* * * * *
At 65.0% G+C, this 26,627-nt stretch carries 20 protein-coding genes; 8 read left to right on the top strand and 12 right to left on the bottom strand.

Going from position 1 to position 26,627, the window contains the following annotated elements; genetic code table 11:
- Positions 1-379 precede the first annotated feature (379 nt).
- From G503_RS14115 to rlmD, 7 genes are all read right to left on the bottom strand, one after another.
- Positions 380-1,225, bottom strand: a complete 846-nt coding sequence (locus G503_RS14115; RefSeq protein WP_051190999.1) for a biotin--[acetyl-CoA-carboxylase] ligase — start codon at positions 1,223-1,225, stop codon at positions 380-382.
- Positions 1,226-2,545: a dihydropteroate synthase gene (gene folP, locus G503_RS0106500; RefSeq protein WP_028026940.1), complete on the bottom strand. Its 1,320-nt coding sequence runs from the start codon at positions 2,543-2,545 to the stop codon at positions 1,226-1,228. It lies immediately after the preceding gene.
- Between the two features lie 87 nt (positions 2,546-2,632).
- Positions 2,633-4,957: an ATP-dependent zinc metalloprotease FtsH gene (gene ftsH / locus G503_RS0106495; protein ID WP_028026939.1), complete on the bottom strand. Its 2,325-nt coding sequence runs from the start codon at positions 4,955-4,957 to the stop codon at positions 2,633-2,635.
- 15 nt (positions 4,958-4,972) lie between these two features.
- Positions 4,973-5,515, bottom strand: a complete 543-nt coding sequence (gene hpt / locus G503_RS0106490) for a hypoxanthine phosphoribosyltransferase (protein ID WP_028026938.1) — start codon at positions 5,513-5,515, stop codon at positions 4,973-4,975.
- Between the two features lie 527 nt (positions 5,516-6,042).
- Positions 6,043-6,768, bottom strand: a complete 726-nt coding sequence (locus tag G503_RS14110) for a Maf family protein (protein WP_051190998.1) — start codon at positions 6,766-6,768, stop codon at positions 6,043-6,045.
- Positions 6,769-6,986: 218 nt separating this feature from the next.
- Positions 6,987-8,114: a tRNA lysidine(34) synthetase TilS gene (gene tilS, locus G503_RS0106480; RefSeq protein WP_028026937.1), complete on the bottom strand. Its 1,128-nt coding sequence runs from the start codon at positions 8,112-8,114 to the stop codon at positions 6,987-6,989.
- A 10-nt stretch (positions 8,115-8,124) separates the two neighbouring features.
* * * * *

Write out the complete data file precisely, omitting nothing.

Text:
At 65.0% G+C, this 26,627-nt stretch carries 20 protein-coding genes; 8 read left to right on the top strand and 12 right to left on the bottom strand.

Going from position 1 to position 26,627, the window contains the following annotated elements; genetic code table 11:
- Positions 1-379 precede the first annotated feature (379 nt).
- From G503_RS14115 to rlmD, 7 genes are all read right to left on the bottom strand, one after another.
- Positions 380-1,225, bottom strand: a complete 846-nt coding sequence (locus G503_RS14115; RefSeq protein WP_051190999.1) for a biotin--[acetyl-CoA-carboxylase] ligase — start codon at positions 1,223-1,225, stop codon at positions 380-382.
- Positions 1,226-2,545: a dihydropteroate synthase gene (gene folP, locus G503_RS0106500; RefSeq protein WP_028026940.1), complete on the bottom strand. Its 1,320-nt coding sequence runs from the start codon at positions 2,543-2,545 to the stop codon at positions 1,226-1,228. It lies immediately after the preceding gene.
- Between the two features lie 87 nt (positions 2,546-2,632).
- Positions 2,633-4,957: an ATP-dependent zinc metalloprotease FtsH gene (gene ftsH / locus G503_RS0106495; protein ID WP_028026939.1), complete on the bottom strand. Its 2,325-nt coding sequence runs from the start codon at positions 4,955-4,957 to the stop codon at positions 2,633-2,635.
- 15 nt (positions 4,958-4,972) lie between these two features.
- Positions 4,973-5,515, bottom strand: a complete 543-nt coding sequence (gene hpt / locus G503_RS0106490) for a hypoxanthine phosphoribosyltransferase (protein ID WP_028026938.1) — start codon at positions 5,513-5,515, stop codon at positions 4,973-4,975.
- Between the two features lie 527 nt (positions 5,516-6,042).
- Positions 6,043-6,768, bottom strand: a complete 726-nt coding sequence (locus tag G503_RS14110) for a Maf family protein (protein WP_051190998.1) — start codon at positions 6,766-6,768, stop codon at positions 6,043-6,045.
- Positions 6,769-6,986: 218 nt separating this feature from the next.
- Positions 6,987-8,114: a tRNA lysidine(34) synthetase TilS gene (gene tilS, locus G503_RS0106480; RefSeq protein WP_028026937.1), complete on the bottom strand. Its 1,128-nt coding sequence runs from the start codon at positions 8,112-8,114 to the stop codon at positions 6,987-6,989.
- A 10-nt stretch (positions 8,115-8,124) separates the two neighbouring features.